I’m always grateful when someone feels compelled to share a blog post. I’d say it is humbling to know that my thoughts are influencing preachers and lay people alike, but anyone who knows me, knows that humility isn’t something I’m very good at. I do consider it a blessing to be invited into the lives of people I don’t even know, which is, apart from my own spiritual need to do this, the main reason I keep blogging even on busy and stress filled days. Of course, as much as I enjoy having my posts shared, I do need to remember the Cardinal Rule of Blogging, “never read comments on your stuff.” It can be hard to put yourself out there, only to have a troll say mean things about your theology. Of course, having a rule like “never read comments” means that you’ll a) miss important critiques, which means b) I always read the comments. So yesterday, after my Facebook friend and Priestly colleague shared my post, I saw this comment:
“It is slightly easier for clergy to talk about the importance of telling people about Jesus when we hold a position in which people expect us to do so. Not to let the laity off the hook but I can understand how its more difficult for them in a culture where “evangelism” has become almost synonymous with a kind of fundamentalist bigotry. I agree evangelism is important but I think we have to go beyond simply guilting people for not evangelizing and teaching them “how”.”
A fair critique. In the midst of my snark, (that should not be construed as guilt, I don’t do guilt, I think it is of the Devil and has no place in the Kingdom of God) I forgot to mention just how one might go about doing evangelism. The RCL sort of gives us an “in” to the topic of evangelism by including 1 Corinthians 1:10-18 in Sunday’s readings, but stopping at verse 18 is like turning off a football game at halftime: you think you know what’s going on, but halftime adjustments, which make up verses 19-31 of 1 Corinthians, chapter 1, mean that a whole new game is starting at the next kickoff. In fact, we’ll have to wait two weeks, through Super Bowl Sunday, I mean The Fest of the Presentation, to see where Paul is going with, “For Christ did not send me to baptize but to proclaim the gospel, and not with eloquent wisdom, so that the cross of Christ might not be emptied of its power. For the message about the cross is foolishness to those who are perishing, but to us who are being saved it is the power of God.” For those who’d like to look ahead, you’ll note that Paul rambles his way through a pretty helpful definition of evangelism from 1:18 to 3:11 (we’ll get there on 6 Epiphany).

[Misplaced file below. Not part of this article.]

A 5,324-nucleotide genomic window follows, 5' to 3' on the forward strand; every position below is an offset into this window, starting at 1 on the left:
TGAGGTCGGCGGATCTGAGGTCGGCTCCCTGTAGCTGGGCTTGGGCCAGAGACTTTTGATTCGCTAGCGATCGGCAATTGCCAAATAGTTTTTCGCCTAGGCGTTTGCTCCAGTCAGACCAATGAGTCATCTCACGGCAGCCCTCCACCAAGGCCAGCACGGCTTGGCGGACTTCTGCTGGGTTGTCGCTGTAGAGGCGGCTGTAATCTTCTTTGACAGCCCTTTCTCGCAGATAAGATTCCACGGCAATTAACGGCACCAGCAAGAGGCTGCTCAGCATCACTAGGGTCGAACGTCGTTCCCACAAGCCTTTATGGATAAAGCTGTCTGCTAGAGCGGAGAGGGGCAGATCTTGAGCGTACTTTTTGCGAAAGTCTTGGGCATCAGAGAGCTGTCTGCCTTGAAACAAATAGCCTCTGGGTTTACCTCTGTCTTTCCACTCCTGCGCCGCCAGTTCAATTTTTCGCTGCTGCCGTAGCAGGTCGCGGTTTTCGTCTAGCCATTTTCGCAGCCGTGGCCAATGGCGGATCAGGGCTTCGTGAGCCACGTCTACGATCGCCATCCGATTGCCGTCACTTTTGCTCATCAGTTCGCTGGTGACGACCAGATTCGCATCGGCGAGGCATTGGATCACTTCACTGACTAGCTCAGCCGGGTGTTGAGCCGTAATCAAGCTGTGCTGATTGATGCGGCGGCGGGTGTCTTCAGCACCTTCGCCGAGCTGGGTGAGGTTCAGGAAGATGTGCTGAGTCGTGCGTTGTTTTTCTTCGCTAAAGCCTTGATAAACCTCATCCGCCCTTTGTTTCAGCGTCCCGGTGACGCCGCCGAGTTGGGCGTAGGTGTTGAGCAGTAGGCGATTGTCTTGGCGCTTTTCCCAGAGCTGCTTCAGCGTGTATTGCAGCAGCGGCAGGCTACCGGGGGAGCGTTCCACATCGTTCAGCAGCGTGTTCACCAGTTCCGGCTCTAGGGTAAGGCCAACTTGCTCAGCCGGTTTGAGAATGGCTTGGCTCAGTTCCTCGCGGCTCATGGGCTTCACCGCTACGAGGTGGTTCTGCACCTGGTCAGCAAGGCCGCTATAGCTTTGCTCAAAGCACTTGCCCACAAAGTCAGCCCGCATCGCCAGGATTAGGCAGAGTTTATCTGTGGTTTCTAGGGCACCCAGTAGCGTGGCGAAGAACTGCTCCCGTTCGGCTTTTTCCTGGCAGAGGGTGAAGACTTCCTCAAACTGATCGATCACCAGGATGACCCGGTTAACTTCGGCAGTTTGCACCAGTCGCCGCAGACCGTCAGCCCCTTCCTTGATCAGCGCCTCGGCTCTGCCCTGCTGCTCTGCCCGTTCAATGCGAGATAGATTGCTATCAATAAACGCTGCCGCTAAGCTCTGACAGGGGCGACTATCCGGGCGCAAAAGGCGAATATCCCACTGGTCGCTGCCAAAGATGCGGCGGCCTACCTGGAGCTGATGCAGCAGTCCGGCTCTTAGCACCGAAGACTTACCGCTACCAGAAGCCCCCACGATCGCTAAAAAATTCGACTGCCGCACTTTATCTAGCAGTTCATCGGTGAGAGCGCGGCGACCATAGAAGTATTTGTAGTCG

Items worth noting in Paul’s theology of evangelism are:
- You don’t have to be an expert in rhetoric or theology to tell people about Jesus (1:18ff)
- Evangelism is the work of humans, but under the power of God (1:25ff)
- The key to evangelism is knowing the saving power of Jesus (2:1-2)
- The Spirit precedes the evangelist (2:12)
- The goal of the evangelist should be nothing more than planting the seed, God will do the watering (3:6)
All that to say, evangelism is done when one person who knows the power of God in their life is willing to tell someone else about it. It takes the form of relationships. It looks a lot like conversations over coffee or lunch because that’s exactly what it is. Evangelism is, as I’ve said before, as simple as sharing the hope that is in you: the hope that comes through life in the Kingdom of God. It isn’t elaborate, it doesn’t need to be painful, it just needs to be genuine and cloaked in prayer. The Spirit will do the work, all you have to do is tell the story. “Jesus Christ came to save sinners, of whom, I am the worst of all,” will suffice for me.